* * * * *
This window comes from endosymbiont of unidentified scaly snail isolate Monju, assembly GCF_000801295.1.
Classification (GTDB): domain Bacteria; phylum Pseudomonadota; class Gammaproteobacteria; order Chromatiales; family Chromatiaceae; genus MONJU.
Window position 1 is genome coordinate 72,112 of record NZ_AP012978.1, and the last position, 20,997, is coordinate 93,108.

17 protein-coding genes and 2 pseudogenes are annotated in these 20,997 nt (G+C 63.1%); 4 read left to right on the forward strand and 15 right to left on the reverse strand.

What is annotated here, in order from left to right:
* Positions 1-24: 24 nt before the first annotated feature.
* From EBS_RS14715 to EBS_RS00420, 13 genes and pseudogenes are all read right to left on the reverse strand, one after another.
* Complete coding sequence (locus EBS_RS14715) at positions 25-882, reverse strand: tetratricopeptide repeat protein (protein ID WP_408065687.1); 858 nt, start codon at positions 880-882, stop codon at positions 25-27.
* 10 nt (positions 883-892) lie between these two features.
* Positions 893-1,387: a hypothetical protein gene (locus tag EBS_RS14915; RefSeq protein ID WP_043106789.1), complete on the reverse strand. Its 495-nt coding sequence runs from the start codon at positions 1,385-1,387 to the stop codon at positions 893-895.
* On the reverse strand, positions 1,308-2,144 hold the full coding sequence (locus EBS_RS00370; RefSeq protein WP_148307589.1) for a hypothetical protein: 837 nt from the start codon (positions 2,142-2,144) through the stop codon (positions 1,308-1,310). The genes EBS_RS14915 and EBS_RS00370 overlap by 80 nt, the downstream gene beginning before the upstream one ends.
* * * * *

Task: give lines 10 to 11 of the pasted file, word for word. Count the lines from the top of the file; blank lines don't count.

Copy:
* Positions 893-1,387: a hypothetical protein gene (locus tag EBS_RS14915; RefSeq protein ID WP_043106789.1), complete on the reverse strand. Its 495-nt coding sequence runs from the start codon at positions 1,385-1,387 to the stop codon at positions 893-895.
* On the reverse strand, positions 1,308-2,144 hold the full coding sequence (locus EBS_RS00370; RefSeq protein WP_148307589.1) for a hypothetical protein: 837 nt from the start codon (positions 2,142-2,144) through the stop codon (positions 1,308-1,310). The genes EBS_RS14915 and EBS_RS00370 overlap by 80 nt, the downstream gene beginning before the upstream one ends.